While much of the analysis of Vanguard’s planned digital-only robo-advisor has focused on its impact on digital-only advisors operating in the retail market, Moody’s Investors Service says the service could negatively affect a leading advisory firm operating in the retirement market, namely Edelman Financial Engines.
“Vanguard’s low advisory fee is credit negative for The Edelman Financial Engines Center… which targets 20-120 basis points to manage workplace retirement accounts, depending on the extent of human advisor involved,” writes credit analyst Stefan Kahandaliyanage. “Vanguard’s low fee product has the potential to compress fees and reduce profit margins for Edelman.”
The Vanguard service, called Digital Advisor, will be available to retail investors for an expected all-in-one average fee of 20 basis points and to participants in work-based retirement plans if plan sponsors sign on. Fees for the latter could be more expensive than 20 basis points, however, because they will vary depending on recordkeeping and administrative fees and how much of those fees plan sponsors pass onto plan participants, according to Vanguard’s brochure filing with the SEC.
In both cases Vanguard will have the authority to trade on behalf of clients and maintain a mix of recommended investments based on clients’ “personalized, goal-based financial plan.”
Edelman Financial Engines, formed from a merger between Edelman Financial Services and Financial Engines last year, is the largest U.S.-based RIA with more than $200 billion in assets under management. The bulk of its assets are in retirement accounts as a result of the merger since over 90% of Financial Engines’ $169 billion in assets were retirement plan assets at that time. (Edelman Financial Engines does not disclose its retirement plan assets vs. retail assets.)
A key rationale behind the merger, according to Kahandaliyanage, was the prospect of converting Financial Engines retirement accounts into Edelman Financial’s advisor-serviced managed retail assets. Vanguard Digital Advisor challenges that process, writes Kahandaliyanage.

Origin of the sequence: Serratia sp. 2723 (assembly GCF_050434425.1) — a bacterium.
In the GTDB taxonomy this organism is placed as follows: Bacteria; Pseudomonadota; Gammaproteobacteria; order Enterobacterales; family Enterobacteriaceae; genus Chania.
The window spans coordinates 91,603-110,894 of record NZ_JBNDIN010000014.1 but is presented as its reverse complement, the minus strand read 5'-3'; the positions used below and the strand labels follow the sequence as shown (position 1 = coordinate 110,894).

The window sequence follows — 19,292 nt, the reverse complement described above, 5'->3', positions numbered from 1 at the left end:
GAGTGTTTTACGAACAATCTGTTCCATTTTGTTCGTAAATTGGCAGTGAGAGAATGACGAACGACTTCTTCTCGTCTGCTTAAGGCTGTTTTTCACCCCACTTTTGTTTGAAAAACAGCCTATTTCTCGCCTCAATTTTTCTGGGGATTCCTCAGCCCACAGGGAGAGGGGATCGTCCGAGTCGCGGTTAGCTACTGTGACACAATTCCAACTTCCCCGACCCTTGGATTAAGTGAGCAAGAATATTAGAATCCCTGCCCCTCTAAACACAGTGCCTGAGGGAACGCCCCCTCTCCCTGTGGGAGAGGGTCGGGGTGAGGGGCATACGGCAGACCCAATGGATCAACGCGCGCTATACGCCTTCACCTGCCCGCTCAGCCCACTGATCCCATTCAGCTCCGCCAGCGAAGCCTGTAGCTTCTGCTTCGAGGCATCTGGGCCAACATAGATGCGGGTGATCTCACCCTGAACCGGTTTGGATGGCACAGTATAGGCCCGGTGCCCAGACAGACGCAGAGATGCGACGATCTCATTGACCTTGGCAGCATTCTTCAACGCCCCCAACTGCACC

He expects Digital Advisor will compete more effectively with Edelman’s low-touch, low-margin retirement plan services rather than its high-touch, high-margin traditional retail advisory product sold through dedicated advisors because the Vanguard product is digital-only and does not include support from human advisors. Moreover, it “may not resonate with all consumers, particularly baby boomers who are less tech savvy or are in need of complex financial planning and advice,” writes Kahandaliyanage.
Vanguard pretty much says the same in its SEC filing. “The retirement savings accumulation goal-setting experience … is designed based on a long-term asset allocation strategy and may not suit your needs if you are nearing (within 5 years) or in retirement.”
Digital Advisor, however, could pave the way for other investors to move eventually to Vanguard’s Personal Advisor Services, a hybrid offering that combines digital and human advice for a marginally higher fee of 30 basis points. That service also competes with Edelman Financial Services and financial advisory services based for those clients who are comfortable with advice that is not anchored by human advisors.
Edelman Financial Engines had no comment on the Moody’s report.
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